And then I -- then I asked, you know, this young Pakistani American attorney named Ali Najmi, who's out -- born and raised southeast Queens -- came and met us at an event one day, me and Faiza Ali, who is a dear friend of mine and one 77:00of the best organizers we have in the Muslim American community. Started having a conversation with us, and we were basically, like, "Is there a Muslim Democratic Club? Like, does that exist?" They were, like, "No." And I was thinking to myself, there's been Muslims here for a really long time. It's really interesting that no one thought of this idea of putting together a Democratic Club. And we asked around and tried to, like, look up old stuff. Asked -- asked all the elders. They were, like, "Nope, never had one."

So we basically came together, a couple of young people in the Muslim American community, and we started the Muslim Democratic club of New York back in two thou-- early 2013, which was, and would be, the first ever Muslim Democratic Club in New York City, at least from our knowledge and asking every elder that we knew in all -- in all, you know, Brown, Black communities. They were, like -- there was, like, little Dem-- like, there was a, maybe, Pakistanis or something like that, but to have an actual Muslim one, there -- it didn't exist. So we started it.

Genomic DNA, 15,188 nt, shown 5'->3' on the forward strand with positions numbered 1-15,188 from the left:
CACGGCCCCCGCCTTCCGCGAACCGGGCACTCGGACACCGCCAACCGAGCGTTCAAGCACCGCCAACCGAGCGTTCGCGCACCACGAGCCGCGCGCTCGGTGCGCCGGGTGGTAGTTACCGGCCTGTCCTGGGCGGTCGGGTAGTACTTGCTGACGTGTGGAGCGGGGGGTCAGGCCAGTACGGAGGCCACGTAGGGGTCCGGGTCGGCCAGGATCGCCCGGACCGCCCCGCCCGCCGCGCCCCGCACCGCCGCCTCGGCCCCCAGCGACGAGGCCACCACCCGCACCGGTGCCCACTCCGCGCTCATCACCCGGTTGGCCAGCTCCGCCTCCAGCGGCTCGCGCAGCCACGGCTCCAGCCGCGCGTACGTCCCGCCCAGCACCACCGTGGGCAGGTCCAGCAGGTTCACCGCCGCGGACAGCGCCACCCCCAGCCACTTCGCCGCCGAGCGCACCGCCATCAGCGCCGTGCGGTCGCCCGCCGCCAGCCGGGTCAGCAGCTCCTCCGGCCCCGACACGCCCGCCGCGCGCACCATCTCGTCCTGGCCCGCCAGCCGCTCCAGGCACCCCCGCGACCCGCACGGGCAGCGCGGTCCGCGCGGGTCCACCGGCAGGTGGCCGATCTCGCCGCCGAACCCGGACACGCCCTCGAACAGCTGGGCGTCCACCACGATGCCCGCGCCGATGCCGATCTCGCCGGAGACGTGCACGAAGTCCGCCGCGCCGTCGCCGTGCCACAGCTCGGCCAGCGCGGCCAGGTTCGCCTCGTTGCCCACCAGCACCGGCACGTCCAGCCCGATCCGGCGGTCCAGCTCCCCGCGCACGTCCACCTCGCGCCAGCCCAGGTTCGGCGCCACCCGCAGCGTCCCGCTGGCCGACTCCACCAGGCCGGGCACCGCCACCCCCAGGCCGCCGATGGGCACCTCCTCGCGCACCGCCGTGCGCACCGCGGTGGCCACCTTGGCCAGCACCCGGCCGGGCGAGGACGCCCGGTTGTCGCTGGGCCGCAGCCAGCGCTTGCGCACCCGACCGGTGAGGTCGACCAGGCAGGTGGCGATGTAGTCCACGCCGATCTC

And it was a very important year. It was, like, the right time, because it was going to be the first time that New Yorkers would vote in a mayor in 12 years. So we had Bloomberg for 12 years. And in fact, the Muslim Democratic Club, 78:00believe it or not, was -- while the Muslim school holidays campaign was a nonpartisan campaign, we were strategic to understand that in order for this to work, there had -- they had to know we had a partisan arm that was ready to do some electoral work.